Of course the other risk is the introduction of new weeds being washed downstream. But don’t forget other pollutants like drums or tins that could pose a risk to curious cattle. If you can go, around areas that had been flooded and make sure that debris are not likely to cause a risk to stock. Of course, wait until its safe to do so!
Flooding can result in the displacement of stock. Cattle do get washed or swim downstream. When its safe and practical, you should muster those cattle and try and keep them separate to yours. Displaced stock does pose a risk of spreading disease, and if you don’t know their history you shouldn’t take any risks.
Even though everything is saturated now, its important to make sure your stock can still access good quality drinking water. Flood water isn’t a good source of water, and often stock won’t drink it anyway. Remember you don’t know what’s in the water, so its best to try and make sure they drink from troughs.
If you have always relied on dams, its worth keeping an eye on the dam water. The run into the dam will bring silt, mud, weeds, dung and other debris. This could lead to water quality issues or algal build up.
Standing in water can lead to foot problems, such as soft hooves and lameness. You need to keep and eye out for this, and if possible move stock away to firmer and drier ground. Significant issues can arise and you may need to get a vet to have a look and discuss treatment.
Finally stagnant water is the perfect home for insects. We are probably going to see a lot of insects in the next few months. These biting, sucking and just annoying insects will also be responsible for spreading disease and irritating stock. Flies will be a problem for sheep producers as well.
Its not going to hurt to ensure your vaccinations are fully boosted. The wet weather and foods do pose a risk, but if you do manage your conditions, you can minimize the impact on livestock. The NSW DPI also has a very good prime note that’s worth a read.
What a turn around to the season in northern NSW! I’ve been out on a number of places from Tamworth to Lightning Ridge in the last few weeks. Everywhere I’ve been I’ve been struck by how much growth is occurring in pastures and crops.
Of course many of my clients in southern NSW and even on the New England are still in the cold grip of winter, but the days are getting longer and warmer, and I think their turn for the season to kick away isn’t far off.
As we move into spring or if you are already grazing some of this new growth, don’t forget the season will bring a few challenges with it.
The two greatest challenges will come from bloat and from the clostridial disease Enterotoxaemia or Pulpy Kidney. Now I know I’ve written about both of these in previous blogs, but it’s worth spending some time to refresh your knowledge on both of these issues.
Bloat is caused by the release of gas caused by the digestion of lush pasture material. Normally cattle do a pretty good job in belching out this gas. However legumes and some lush pastures produces foam that builds up in the rumen during digestion. This foam traps the gas and prevents the animal from belching the gas out.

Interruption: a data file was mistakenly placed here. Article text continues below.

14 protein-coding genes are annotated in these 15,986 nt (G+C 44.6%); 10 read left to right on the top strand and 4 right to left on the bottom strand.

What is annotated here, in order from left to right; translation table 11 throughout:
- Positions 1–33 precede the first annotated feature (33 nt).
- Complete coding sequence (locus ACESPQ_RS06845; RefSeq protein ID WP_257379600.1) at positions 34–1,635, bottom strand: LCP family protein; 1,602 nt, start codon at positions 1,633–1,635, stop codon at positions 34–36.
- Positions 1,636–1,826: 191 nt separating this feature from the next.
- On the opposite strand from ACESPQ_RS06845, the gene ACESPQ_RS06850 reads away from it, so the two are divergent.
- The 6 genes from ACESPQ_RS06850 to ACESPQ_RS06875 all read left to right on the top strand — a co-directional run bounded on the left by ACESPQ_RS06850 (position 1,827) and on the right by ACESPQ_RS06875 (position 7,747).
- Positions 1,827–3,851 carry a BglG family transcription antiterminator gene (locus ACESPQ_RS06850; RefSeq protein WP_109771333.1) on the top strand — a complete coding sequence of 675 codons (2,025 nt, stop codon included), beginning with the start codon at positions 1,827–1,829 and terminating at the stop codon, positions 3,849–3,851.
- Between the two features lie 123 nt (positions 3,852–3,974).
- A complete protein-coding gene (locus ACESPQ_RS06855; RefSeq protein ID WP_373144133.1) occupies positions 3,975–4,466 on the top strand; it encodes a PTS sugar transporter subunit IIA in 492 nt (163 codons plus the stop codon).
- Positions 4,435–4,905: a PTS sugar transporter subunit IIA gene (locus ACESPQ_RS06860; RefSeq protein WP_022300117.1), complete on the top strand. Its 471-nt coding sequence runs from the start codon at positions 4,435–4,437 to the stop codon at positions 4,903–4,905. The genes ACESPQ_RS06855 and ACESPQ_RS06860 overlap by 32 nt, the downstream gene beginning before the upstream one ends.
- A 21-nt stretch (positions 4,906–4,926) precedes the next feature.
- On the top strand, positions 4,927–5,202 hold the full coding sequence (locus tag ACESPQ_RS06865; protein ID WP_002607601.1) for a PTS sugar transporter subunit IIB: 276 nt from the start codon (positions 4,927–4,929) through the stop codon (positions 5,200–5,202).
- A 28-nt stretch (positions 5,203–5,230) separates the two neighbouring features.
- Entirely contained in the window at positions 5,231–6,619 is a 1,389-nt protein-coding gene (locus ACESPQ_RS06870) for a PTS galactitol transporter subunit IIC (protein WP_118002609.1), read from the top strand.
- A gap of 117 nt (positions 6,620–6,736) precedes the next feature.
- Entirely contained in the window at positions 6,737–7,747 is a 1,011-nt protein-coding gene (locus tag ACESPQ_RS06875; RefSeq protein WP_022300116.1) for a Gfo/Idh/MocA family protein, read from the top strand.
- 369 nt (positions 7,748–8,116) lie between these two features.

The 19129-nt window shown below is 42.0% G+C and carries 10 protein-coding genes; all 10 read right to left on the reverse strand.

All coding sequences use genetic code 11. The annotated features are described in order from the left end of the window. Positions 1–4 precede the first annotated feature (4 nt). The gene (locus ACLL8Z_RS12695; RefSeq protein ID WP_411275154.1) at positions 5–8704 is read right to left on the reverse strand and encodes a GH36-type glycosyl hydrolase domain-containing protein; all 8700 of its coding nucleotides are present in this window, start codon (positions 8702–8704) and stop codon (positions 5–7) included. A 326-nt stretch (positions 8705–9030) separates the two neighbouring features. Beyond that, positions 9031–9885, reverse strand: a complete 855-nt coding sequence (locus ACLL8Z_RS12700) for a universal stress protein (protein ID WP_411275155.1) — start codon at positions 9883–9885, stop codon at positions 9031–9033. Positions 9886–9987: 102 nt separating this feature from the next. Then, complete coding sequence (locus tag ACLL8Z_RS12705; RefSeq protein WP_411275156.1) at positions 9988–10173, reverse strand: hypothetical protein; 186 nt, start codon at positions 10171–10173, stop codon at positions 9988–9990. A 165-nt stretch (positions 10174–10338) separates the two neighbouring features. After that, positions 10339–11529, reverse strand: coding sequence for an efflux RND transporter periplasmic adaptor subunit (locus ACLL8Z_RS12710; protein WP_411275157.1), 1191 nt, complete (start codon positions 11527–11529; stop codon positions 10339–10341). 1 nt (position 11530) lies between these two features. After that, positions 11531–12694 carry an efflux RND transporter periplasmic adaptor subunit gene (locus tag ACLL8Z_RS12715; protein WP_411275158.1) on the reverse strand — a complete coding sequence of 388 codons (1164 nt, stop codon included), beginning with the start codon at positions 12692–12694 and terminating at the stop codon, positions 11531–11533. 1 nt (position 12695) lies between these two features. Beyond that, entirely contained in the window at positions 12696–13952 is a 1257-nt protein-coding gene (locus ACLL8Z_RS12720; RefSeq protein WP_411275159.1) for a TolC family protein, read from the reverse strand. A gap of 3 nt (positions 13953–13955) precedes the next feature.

Meanwhile the rumination process continues to occur, producing more gas and more foam, and the pressure inside the rumen continues to build. If the foam doesn’t break down the gas remains trapped, and the pressure increases until the internal organs are crushed and the animal dies.
A real issue with boat is there is no silver bullet to prevent it occurring. I know many producers hope that one single strategy will solve their concerns. Unfortunately there isn’t a single 100% prevention.
Strategies that can work will include:
- Restrict pasture intake by limiting grazing time or strip grazing
- Don't place hungry cattle onto lush green pastures, particularly if it is high in legume content
- It can be useful to allow cattle access to older grass pastures or hay when grazing potential bloat risk pastures
I know many producers do use bloat capsules, bloat blocks and even licks as well as medicating water supplies with a bloat oil. Its important to remember these options have limitations. Animal consumption of these products is pretty variable. So you cant be certain that ever animal is using the product or that they have consumed enough or even if they are regularly using the products.
Don’t forget bloat capsules are not always available when you need them. They also take a few days to take effect and this means animals are still at risk just after they receive the capsule. If you are trying to apply bloat oil in water troughs remember if cattle can access water in other ways they may not use medicated water in troughs.
Bloat is such a challenge, and the only effective strategy is to use a number of treatments and prevention strategies in combination to reduce your risk as much as possible.
Pulpy Kidney can be a significant contributor to losses on lush pastures. It can be a really big issue for many lamb producers, but cattle losses can also be fairly high in some circumstances.
Clostridial bacteria that live in the intestines of the animals cause the disease. Under the right conditions, generally when there is a rapid change to flow of feed through the digestive system the bacteria multiply. This rapid increase produces enough toxins to overwhelm the animal’s immune system and death happens pretty swiftly.
Fortunately the disease can be prevented through the use of the 5 in 1 vaccine. However it’s important to remember that the component of the vaccine that controls Pulpy Kidney will decline reasonably swiftly.
So if you are looking at a good season and planning to graze lush pastures for 2 or 3 months, I‘d recommend you consider regular 5 in 1 boosters while you are grazing that feed. To work out when to give the boosters make sure you read the label.